Michael R. Fischbach
(April 2002) The West Bank and Gaza are unique entities in today's world. Although parts of the two areas consist of a series of autonomous, Palestinian-governed regions, Israel and Israeli forces surround them. The West Bank is approximately the size of Delaware while Gaza (also called the Gaza Strip) is approximately twice the size of Washington, D.C.
Britain ruled the area it called Palestine after World War I under a mandate from the League of Nations. Following Britain's withdrawal in 1948, war broke out between Palestine's Arab majority and Jewish minority for control of the territory, the former eventually supported by troops from surrounding Arab states. Jewish forces won, and the State of Israel was created from 77 percent of Palestine. Jordan and Egypt took control of the remaining 23 percent. Jordan annexed the area under its control and called it the West Bank; Egypt maintained control over what became known as Gaza but never annexed it. Israel seized both areas during the 1967 Arab-Israeli war, and later annexed East Jerusalem while keeping the bulk of the West Bank and Gaza under occupation. Israel also drew international criticism by erecting more than 180 Jewish settlements in the areas.
As part of the peace process between Israel and the Palestine Liberation Organization (PLO), the two sides signed a series of agreements beginning in 1993 that provided for a limited withdrawal of Israeli forces from parts of the West Bank and Gaza and the establishment of an autonomous, PLO-run government in areas inhabited by Palestinians. The Palestinian Authority (PA) began functioning in 1994.
The two sides deferred negotiations over "final status issues" to a later date. Among these issues were whether the Palestinian-governed regions of the West Bank and Gaza would become an independent state and what its borders would be. The result is that the autonomous Palestinian areas remain locked in an unviable, semi-statal condition. Following the staged Israeli withdrawal, the PA exercises full civil and security control over 80 percent of Gaza. The remainder contains Jewish settlements and is still under Israeli control.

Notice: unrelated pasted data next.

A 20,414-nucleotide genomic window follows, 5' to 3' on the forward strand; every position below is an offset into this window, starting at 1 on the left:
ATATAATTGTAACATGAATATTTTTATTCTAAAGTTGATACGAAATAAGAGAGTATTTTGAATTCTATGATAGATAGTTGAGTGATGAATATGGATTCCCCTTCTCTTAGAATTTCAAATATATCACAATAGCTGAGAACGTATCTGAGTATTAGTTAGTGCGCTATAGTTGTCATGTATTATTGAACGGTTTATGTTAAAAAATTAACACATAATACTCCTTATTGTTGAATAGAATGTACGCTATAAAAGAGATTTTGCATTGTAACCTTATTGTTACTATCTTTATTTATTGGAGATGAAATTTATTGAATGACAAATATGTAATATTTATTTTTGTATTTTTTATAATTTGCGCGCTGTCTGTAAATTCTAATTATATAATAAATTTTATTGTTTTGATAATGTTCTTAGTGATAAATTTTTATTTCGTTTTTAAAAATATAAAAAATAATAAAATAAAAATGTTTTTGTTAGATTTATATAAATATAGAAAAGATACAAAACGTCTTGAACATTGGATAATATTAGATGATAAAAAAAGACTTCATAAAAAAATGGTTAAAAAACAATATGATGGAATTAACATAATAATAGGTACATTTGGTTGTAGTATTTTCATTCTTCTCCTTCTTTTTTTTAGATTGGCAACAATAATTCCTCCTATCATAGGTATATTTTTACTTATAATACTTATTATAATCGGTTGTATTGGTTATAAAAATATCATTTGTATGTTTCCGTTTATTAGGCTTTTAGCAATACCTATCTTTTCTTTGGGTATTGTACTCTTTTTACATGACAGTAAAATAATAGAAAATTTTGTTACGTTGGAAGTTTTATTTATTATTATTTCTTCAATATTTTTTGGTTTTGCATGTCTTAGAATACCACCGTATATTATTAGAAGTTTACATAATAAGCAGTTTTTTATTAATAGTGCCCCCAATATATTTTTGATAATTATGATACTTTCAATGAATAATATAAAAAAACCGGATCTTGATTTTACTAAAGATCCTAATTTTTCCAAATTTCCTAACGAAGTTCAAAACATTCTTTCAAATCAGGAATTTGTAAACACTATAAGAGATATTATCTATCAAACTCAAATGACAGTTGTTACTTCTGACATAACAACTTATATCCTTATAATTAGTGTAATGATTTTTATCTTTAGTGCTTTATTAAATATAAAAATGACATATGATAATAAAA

The situation in the West Bank is much more complicated. The Israeli-Palestinian agreements created three zones: Area A consists of territory under the full civil and security control of the PA; Area B is territory under the PA's civil and partial security control, but Israeli forces exercise predominant control; and Area C remains under full Israeli control and contains the Israeli settlements. By 2000, 17 percent of the West Bank was classified as Area A, 29 percent as Area B, and 59 percent as Area C. Much of the area where the PA exercises some type of control does not form a contiguous territory, however. Gaza is separated from the West Bank, while in the West Bank, Areas A and B are themselves divided among 227 separate areas (199 of which are smaller than 2 square kilometers) that are separated from one another by Israeli-controlled Area C. All but 40,000 West Bank Palestinians live in Areas A and B.
A Young and Growing Population
The population of the West Bank and Gaza is almost completely Palestinian Arab. The bulk of these are Sunni Muslims: 92 percent of West Bankers and 99 percent of Gazans, with the rest Christians. In addition to the Palestinian population, approximately 214,000 Jewish settlers live in the West Bank and Gaza, according to the Foundation for Middle East Peace in Washington, D.C.
|Population (2000 estimates)
|Births per 1,000 population*
|Deaths per 1,000 population*
|Infant deaths per 1,000 live births*
|Rate of natural increase*
|Total fertility rate*
|Life expectancy at birth*